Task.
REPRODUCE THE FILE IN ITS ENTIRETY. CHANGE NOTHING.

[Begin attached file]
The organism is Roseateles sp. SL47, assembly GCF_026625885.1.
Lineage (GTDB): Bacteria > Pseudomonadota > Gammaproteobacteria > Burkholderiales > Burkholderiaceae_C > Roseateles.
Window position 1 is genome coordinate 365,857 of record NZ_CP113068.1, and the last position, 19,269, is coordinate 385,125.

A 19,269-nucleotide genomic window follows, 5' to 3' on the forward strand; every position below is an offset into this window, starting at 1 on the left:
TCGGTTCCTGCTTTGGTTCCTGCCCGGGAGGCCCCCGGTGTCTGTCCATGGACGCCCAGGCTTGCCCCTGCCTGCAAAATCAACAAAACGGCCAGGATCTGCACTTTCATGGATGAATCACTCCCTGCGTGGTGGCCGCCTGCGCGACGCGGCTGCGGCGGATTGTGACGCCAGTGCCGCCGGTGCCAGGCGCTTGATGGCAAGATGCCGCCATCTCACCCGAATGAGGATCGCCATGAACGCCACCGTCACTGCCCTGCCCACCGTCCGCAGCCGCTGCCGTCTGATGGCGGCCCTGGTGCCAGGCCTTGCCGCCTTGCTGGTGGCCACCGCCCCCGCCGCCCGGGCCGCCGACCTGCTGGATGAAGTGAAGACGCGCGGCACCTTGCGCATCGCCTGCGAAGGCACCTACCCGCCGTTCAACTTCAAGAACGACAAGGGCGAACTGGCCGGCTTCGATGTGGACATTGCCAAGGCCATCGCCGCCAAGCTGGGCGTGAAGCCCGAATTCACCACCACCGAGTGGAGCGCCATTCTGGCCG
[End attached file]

The organism is Roseateles sp. SL47, assembly GCF_026625885.1.
Lineage (GTDB): Bacteria > Pseudomonadota > Gammaproteobacteria > Burkholderiales > Burkholderiaceae_C > Roseateles.
Window position 1 is genome coordinate 365,857 of record NZ_CP113068.1, and the last position, 19,269, is coordinate 385,125.

A 19,269-nucleotide genomic window follows, 5' to 3' on the forward strand; every position below is an offset into this window, starting at 1 on the left:
TCGGTTCCTGCTTTGGTTCCTGCCCGGGAGGCCCCCGGTGTCTGTCCATGGACGCCCAGGCTTGCCCCTGCCTGCAAAATCAACAAAACGGCCAGGATCTGCACTTTCATGGATGAATCACTCCCTGCGTGGTGGCCGCCTGCGCGACGCGGCTGCGGCGGATTGTGACGCCAGTGCCGCCGGTGCCAGGCGCTTGATGGCAAGATGCCGCCATCTCACCCGAATGAGGATCGCCATGAACGCCACCGTCACTGCCCTGCCCACCGTCCGCAGCCGCTGCCGTCTGATGGCGGCCCTGGTGCCAGGCCTTGCCGCCTTGCTGGTGGCCACCGCCCCCGCCGCCCGGGCCGCCGACCTGCTGGATGAAGTGAAGACGCGCGGCACCTTGCGCATCGCCTGCGAAGGCACCTACCCGCCGTTCAACTTCAAGAACGACAAGGGCGAACTGGCCGGCTTCGATGTGGACATTGCCAAGGCCATCGCCGCCAAGCTGGGCGTGAAGCCCGAATTCACCACCACCGAGTGGAGCGCCATTCTGGCCG